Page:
Brian D. Hoffner from Hoffners Training Academy

Brian D. Hoffner from Hoffners Training Academy

I have fantastic surprise for readers of the Blog! I am starting series of interviews with top firearms and self-defense instructors.

Today, I am happy to introduce you Brian D. Hoffner, Director of the Hoffners Training Academy. Brian has over 30 years of military and law enforcement experience which he generously shares with us.

Hoffners Training Academy
1302 Waugh Dr # 727
Houston, TX 77019
Office 281.855.8800
Toll Free 1.877.HOFFNER

Vitaly Pedchenko: Readers of the blog are owners of Remington 870 shotguns. Brian, what do you think about this shotgun?

Brian Hoffner: The Remington 870 is my choice of pump shotgun. It is well-built, and proven dependable through nearly a century of law enforcement and military use. It is a compatible sister weapon to my Benneli M1/2, because the forend release is in the same location as the shell release on the Benelli. The safety is the same location and configuration as both, therefore; the indexes and reactive skills are the same. I can count on the 870 to work when I need it. It is a great defensive weapon and my choice of pump shotgun. This is a weapon that, in my training program, you can learn to hit the target from 15 yards and closer with five shots in less than 2 seconds. Consider every shot firing nine 32 caliber pellets, that’s 45 hits in under 2 seconds. Impossible to do with any other weapon system at that distance.

Hoffners Training Academy

Hoffners Training Academy

Vitaly Pedchenko: What type of shotgun ammunition would you prefer in a home defense situation?

Brian Hoffner: It is important that you included the word “situation” in your question as home defense is indeed situational. If there are children in the home bird shot would be highly recommended. Birdshot does not have the level of penetration as buckshot but will make a mass of flesh and bone at close range.

Angles of fire, where children’s beds are positioned, and how the family is trained are all factors to consider. If there are no children in the home than buckshot would be a good choice as long as your spouse is in a safe place.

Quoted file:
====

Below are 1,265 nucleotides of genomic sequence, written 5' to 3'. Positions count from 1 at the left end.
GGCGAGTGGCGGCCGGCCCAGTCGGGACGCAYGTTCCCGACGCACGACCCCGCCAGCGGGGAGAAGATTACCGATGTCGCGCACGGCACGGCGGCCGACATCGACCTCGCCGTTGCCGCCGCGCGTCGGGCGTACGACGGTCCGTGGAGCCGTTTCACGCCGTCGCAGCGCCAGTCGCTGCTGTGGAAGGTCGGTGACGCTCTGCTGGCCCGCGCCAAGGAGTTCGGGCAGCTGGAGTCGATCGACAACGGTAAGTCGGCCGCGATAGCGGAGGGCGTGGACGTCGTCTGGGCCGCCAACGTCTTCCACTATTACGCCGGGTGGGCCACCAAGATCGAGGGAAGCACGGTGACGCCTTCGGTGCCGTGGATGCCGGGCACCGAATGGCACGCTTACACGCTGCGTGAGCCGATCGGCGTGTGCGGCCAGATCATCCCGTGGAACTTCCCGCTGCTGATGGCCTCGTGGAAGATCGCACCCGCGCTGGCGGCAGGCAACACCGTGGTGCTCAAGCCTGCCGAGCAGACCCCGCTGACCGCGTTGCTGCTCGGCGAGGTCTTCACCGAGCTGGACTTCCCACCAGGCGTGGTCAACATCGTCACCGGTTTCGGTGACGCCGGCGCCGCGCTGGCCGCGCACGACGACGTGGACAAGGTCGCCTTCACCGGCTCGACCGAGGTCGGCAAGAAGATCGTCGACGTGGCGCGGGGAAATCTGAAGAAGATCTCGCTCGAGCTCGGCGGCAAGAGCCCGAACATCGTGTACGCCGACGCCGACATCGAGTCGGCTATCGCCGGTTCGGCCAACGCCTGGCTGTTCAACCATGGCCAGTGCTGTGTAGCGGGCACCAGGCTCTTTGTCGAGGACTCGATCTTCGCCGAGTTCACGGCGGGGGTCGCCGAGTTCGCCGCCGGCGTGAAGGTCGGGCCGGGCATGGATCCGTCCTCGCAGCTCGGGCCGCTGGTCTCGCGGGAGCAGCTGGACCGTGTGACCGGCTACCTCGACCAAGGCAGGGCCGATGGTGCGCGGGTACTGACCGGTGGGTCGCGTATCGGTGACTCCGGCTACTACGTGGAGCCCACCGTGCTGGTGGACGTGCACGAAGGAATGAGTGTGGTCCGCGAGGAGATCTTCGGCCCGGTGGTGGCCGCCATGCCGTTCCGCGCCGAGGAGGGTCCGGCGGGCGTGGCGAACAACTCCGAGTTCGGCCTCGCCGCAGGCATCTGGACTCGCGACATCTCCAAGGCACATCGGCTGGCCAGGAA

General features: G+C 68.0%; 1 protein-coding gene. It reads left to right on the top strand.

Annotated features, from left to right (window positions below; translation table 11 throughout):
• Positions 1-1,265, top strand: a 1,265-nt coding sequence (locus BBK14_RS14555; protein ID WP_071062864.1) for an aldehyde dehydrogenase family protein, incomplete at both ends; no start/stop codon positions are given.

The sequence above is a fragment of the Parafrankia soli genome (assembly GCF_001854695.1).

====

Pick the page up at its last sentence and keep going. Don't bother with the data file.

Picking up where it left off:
Vitaly Pedchenko: What dry fire drills do you recommend to do at home?

Brian Hoffner: Two things are very important when dry firing. First make sure both the chamber and magazine tube are unloaded each and every time you touch the gun. Never take safety for granted. The same safety rules for pressing the trigger in live fire are applied to dry fire. Do not press the trigger in dry fire without having sights on the target in the decision made to hit. Otherwise we create an arbitrary trigger press in our reactive mind. Dry fire is extremely important. Proper manipulation and rhythm are learned with good dry fire disciplines.

Vitaly Pedchenko: Could you please describe several common mistakes of the beginners which just started to use a shotgun?

Hoffners Training Academy

Hoffners Training Academy

Brian Hoffner: It is important to operate this shotgun both dry and live fire properly from the get-go. If not, we reinforce bad and potentially unsafe habits. Like all other shotguns the 870 is built with a safety. Beginners tend to disregard the safety and not train with it. The manufacturers put the safety on the shotgun for one reason only, safety. If you choose not to use the safety, not to train using the safety, and something bad happens, the manufacturers will show up in court with their high-powered attorneys explain why the safety is on the gun and you will lose.

More importantly, if you do not practice utilizing the safety and indexing the safety, you are training to fail. Indexing the safety with your finger keeps your eyes on the scan while feeling that the safety is on and buttons or gear will not discharge the trigger from the rear. At the same time we are prepared to knock off the safety on presentation to the threat and assure that the gun will go bang once we wanted to.

Another common mistake is improper body index. New shooters tend to put the stock of the shotgun in the shoulder. The rotator cuff has a high level of nerves that pass over it. When you pound those nerves with the shotgun it is very painful and shooters have an unpleasant experience. Instead it is important to learn the proper body index that allows the stock to plant in the pocket as the shoulder wraps around the stock to hold it in place. This provides a relatively painless experience while shooting and at the same time creates an extremely effective fighting platform. Beginners must practice the proper indexes, manipulations, follow-through is to second sight, from the very beginning, otherwise they get very good at being less efficient in creating pain for themselves. At Hoffner’s training Academy we take the time to ensure a positive shooting experience for all shooters.

Vitaly Pedchenko: What shotgun(s) do you own? Which is your favourite one?

Brian Hoffner: I own many firearms including many shotguns. But I only operate using one of two shotguns, either the 870 or the Benneli M1/M2. Because of the common manipulation features it is easy for me to go from one to the other. My primary gun is my 870. I keep it with me ready to go at all times. It is my home gun and my car gun, secured in my vehicle, in vehicle mode, and ready at home in vehicle mode.

Check the second part of the interview with Brian Hoffner

Related Post:

Interview with Chris Costa